Understanding Neophobia – Are “Picky Eaters” Misunderstood?
The following is an archived post
How many parents out there think their child is a picky eater? When I meet people and they ask what I do, as soon as I say “nutritionist,” one of the most common discussions that arises is about the difficulties in getting a particular child to eat healthfully or “normally.”
Children can seem funny about food. But it’s important to keep in mind that for a child, eating is truly a learning experience and is ever-evolving from infancy all the way into adulthood.
Babies and children approach new food with caution are said to have neophobia, which means fear of something new. Although we might not go so far as to say they are truly phobic (a bit extreme), children need to be exposed to new or unfamiliar foods about 10-20 times before they begin to accept it. There are many theories behind this, one of which being that caution to the unfamiliar is an inherited survival mechanism to ensure food’s safety.
Once children become accustomed to the taste and texture of new foods, they generally learn to like it and it becomes part of the group of familiar foods. Again, learning to eat is part of growth.
Food often becomes an issue because of parents or caregivers. Children need continuous exposure to the food, the support of trusted adults and the need not to be pressured in any way to eat. Even positive pressure, like a reward, decreases food acceptance. According to Ellyn Satter, MS, RD, CICW, BCD , renowned author of numerous books about children and feeding, “children eat poorly when parents pressure and persuade, limit menus to food that children readily accept and fail to provide regular and reliable opportunities to eat.”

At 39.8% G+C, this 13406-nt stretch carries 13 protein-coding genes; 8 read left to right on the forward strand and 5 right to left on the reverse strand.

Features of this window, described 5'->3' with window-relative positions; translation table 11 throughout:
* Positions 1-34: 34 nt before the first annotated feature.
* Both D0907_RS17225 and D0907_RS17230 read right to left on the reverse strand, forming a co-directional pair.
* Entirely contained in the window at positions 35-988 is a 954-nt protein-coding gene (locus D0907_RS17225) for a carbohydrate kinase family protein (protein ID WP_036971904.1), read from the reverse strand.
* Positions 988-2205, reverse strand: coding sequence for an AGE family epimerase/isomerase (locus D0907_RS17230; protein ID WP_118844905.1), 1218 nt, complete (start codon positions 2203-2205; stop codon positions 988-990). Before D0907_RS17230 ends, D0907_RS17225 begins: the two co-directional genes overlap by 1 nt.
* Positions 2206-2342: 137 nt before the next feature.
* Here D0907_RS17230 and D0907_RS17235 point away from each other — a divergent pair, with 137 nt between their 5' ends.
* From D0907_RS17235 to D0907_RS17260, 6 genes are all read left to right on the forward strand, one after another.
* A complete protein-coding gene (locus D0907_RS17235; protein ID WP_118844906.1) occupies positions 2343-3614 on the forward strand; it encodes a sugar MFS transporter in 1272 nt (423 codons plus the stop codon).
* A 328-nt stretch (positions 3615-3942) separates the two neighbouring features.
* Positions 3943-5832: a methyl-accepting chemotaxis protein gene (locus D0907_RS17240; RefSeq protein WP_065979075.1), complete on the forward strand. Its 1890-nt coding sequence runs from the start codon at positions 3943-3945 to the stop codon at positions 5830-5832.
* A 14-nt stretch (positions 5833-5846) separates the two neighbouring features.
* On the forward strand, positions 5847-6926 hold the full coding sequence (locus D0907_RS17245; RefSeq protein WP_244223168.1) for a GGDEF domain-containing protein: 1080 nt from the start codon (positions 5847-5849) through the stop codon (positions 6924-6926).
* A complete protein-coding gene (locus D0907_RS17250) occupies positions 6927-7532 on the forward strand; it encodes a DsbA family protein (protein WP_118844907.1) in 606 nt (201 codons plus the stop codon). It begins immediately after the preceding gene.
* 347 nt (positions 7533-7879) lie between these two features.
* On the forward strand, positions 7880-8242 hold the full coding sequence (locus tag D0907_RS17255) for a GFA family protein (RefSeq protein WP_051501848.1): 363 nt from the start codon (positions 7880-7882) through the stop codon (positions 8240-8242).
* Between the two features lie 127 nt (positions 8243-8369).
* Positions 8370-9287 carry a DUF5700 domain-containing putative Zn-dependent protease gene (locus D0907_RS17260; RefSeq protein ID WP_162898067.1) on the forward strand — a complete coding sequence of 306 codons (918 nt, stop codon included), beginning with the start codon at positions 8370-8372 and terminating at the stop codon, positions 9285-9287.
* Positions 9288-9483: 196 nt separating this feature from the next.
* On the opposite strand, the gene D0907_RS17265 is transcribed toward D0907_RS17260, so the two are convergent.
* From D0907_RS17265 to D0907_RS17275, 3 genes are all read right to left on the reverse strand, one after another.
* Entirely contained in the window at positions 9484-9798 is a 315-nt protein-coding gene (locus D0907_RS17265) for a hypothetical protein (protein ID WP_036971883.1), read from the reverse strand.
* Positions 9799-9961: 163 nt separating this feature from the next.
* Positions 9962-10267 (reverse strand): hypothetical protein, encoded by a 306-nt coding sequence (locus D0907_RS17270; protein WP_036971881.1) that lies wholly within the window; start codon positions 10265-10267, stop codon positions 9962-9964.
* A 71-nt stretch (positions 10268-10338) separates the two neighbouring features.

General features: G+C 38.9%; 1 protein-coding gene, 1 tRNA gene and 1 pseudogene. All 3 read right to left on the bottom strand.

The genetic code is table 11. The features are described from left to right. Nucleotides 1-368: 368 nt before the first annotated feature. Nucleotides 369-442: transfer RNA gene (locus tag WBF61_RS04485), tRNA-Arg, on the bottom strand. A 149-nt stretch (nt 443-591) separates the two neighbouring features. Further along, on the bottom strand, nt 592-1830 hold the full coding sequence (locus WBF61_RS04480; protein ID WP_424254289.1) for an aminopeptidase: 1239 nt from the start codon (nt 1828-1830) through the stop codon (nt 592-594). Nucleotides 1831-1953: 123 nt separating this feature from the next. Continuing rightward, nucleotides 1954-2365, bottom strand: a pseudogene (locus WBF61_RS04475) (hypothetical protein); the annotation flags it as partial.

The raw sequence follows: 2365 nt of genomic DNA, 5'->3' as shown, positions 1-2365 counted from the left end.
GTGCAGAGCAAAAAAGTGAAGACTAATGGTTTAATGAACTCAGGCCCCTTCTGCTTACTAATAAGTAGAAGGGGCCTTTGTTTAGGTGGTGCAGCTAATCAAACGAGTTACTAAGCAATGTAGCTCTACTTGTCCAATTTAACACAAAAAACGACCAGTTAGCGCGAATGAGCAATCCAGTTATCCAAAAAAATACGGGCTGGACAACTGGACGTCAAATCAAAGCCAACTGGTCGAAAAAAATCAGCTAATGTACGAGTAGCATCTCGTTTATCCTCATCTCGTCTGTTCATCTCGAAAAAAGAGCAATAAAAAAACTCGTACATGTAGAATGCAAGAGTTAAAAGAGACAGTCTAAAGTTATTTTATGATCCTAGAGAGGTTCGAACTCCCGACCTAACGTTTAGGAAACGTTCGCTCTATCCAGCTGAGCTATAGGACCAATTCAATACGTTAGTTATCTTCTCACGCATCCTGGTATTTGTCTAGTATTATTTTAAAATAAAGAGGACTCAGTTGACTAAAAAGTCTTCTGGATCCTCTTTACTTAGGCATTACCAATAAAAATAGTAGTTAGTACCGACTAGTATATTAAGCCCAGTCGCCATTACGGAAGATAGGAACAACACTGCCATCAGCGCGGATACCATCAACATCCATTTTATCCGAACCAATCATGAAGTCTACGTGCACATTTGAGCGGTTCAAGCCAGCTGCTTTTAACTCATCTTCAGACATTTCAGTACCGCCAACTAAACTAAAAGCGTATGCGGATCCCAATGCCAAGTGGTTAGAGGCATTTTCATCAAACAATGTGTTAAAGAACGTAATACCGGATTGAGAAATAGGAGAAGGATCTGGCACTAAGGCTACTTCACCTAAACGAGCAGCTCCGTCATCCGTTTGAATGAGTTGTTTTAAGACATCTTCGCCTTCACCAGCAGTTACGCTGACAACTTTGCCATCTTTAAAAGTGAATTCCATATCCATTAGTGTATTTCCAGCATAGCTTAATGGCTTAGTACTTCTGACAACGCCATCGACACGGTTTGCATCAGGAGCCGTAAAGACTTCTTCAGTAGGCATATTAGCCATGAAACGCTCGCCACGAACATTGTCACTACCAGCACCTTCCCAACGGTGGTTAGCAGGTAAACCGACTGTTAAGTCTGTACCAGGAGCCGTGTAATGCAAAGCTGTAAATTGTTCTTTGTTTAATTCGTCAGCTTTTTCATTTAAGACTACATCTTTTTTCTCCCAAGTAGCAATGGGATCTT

This isn’t to say of course that children don’t have their own preferences, tastes and wants and that some aren’t more selective, shall we say. I must admit, I was labeled myself as a ‘picky’ or ‘selective’ eater. I had an aversion to many foods because the idea of them bothered me (meat, for example, once i found out what it really was). My mother tells me that at one point I wouldn’t eat bananas because I looked at the seeds and thought they were “dirty.” (I know, I’m strange.) But because my parents never made a big deal out of it and always offered a variety of healthy foods (modeling healthy eating behavior themselves), encouraging me to try them over time in a benign sort of way, I eventually got bored with my limited diet and grew out of it.
Every child is different, of course, but childrens’ skepticism about new foods is completely normal. Parents and caregivers: keep in mind Ellyn Satter’s division of responsibility in feeding. You are responsible for the what, when, and where of feeding; children are responsible for the how much and whether of eating. Basically, parents are responsible for what food they serve and when and where they serve it; children are responsible for how much of that food they eat and whether they eat at all. It may be hard to follow this in practice, but it tends to produce competent and healthy eaters.